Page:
SAN FRANCISCO (CN) – Attorneys for the Center for Biological Diversity urged the Ninth Circuit on Monday to order the Fish and Wildlife Service to reexamine whether desert eagles are eligible for protection under the Endangered Species Act after the agency twice refused to extend it to them.
Despite the contentious nature of the case, the three-judge panel lobbed both parties softball questions at the hearing, indicating that it may have decided prior to oral argument how it will rule.
The case centers around the Fish and Wildlife Service’s 2012 finding that bald eagles that nest in the Sonora Desert in Arizona and northern Mexico aren’t eligible for a listing as endangered or threatened because they aren’t a “distinct population segment” of the bald eagle population that warrant protection.
Under federal wildlife policies, a population is distinct when it lives separately from the species’ general population and its survival is significant to the species as a whole.
With fewer than 500 breeding pairs left in the contiguous United States, wildlife officials in 1967 designated bald eagles in the southern part of the country as endangered, extending the listing to all bald eagles in 1978.
The protections allowed bald eagle populations to recover enough that by 1995, FWS reclassified the bird as threatened, and delisted it altogether in 2007 after it found an estimated 9,789 breeding pairs living in the lower 48 states.
However, the Center for Biological Diversity says the bald eagle population in the Sonora Desert hasn’t recovered as quickly as its cohorts, and in 2004 it petitioned FWS to designate the bird as a distinct population segment and keep it on the endangered species list.
FWS officials refused, finding in 2006 that the desert eagle population wasn’t significantly different from other bald eagle groups and wasn’t eligible for protection.
But U.S. District Judge Mary Murguia overturned the decision in 2008 and ordered the agency to review the issue. In her ruling, Murguia wrote that she had “no confidence in the objectivity of the agency’s decision-making process” following revelations that FWS officials in Washington, D.C. had ordered agency biologists in Phoenix to produce analysis that would support their decision to deny the desert eagle distinct population segment (DPS) status.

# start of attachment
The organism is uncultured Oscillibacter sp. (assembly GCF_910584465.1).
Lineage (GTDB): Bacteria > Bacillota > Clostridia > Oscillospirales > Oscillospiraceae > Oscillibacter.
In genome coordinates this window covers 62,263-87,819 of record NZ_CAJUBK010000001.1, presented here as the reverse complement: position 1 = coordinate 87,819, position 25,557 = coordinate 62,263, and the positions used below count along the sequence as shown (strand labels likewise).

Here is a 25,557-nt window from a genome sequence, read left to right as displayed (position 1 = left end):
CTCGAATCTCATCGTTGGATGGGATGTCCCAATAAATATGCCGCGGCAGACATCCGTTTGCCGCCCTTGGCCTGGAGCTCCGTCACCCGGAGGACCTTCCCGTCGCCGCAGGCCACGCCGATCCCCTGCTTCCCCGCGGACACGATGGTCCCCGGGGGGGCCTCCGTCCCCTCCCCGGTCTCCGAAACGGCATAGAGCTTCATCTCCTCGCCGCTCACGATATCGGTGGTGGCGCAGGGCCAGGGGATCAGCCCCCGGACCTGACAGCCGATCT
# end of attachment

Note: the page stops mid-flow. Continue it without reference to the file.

That same year, the inspector general of the Interior Department found that during the George W. Bush administration, Interior officials had interfered with the work of their scientists to justify limiting protections for endangered species.
The report identified 15 decisions related to endangered species in which they had interfered, including a decision to reduce the number of streams designated as critical habitats for the endangered bull trout and to remove them from industrial use.
In 2010, FWS again refused to grant DPS status to the desert eagle. The Center for Biological Diversity along with the Maricopa Audubon Society sued, and U.S. District Judge David Campbell set aside the agency’s decision the following year and ordered another review. Predictably, the agency once again determined in 2012 that the desert eagle was not a distinct population.
Campbell granted summary judgment to FWS two years later, nearly a decade after the fight began.
Although the appellate panel’s line of questioning on Monday seemed perfunctory, U.S. Circuit Judge Johnnie Rawlinson at one point expressed concerns over the political interference Murguia had raised in her decision, and asked Justice Department attorney Mark Haag to address the issue.
“The thing that bothered me most about this case was the history,” she told Haag. “One could come away with the impression that it had already been decided in the highest political circles that marching orders had been given to come to this conclusion.”
“It’s true that they identified cases where there was political influence, and they determined that there was no political influence here,” Haag responded.
He added that in the case of the desert eagle, “there was a dispute within the different levels of the department on how to approach this species,” but that it did not constitute interference.
The Center for Biological Diversity, however, wasn’t buying it. The group’s attorney Daniel Rohlf told the panel that FWS had suspiciously broken with its two-decade protocol for granting DPS status when considering the desert eagle.
Rohlf, who works for the Earthrise Law Center in Portland, Oregon, said that whenever the agency determined that a population met just one of four criteria, it deemed the population significant to the overall species and automatically granted it DPS status.
But according to him, the agency refused to grant the desert eagle DPS status even though it lives in an ecosystem unique to its species – which qualifies it as significant. It was the first time FWS withheld significance from a population after finding that it meets one of the agency’s criteria for the designation, he said.
“For the last 20 years the agency has said if a population meets one of these criteria, it’s significant. Now the agency is saying ‘significant is whatever we say it is,'” Rohlf added.
Rawlinson was joined on the panel by U.S. Circuit Judge William Fletcher and Senior U.S. District Judge Robert Pratt, who is sitting by designation from the Southern District of Iowa.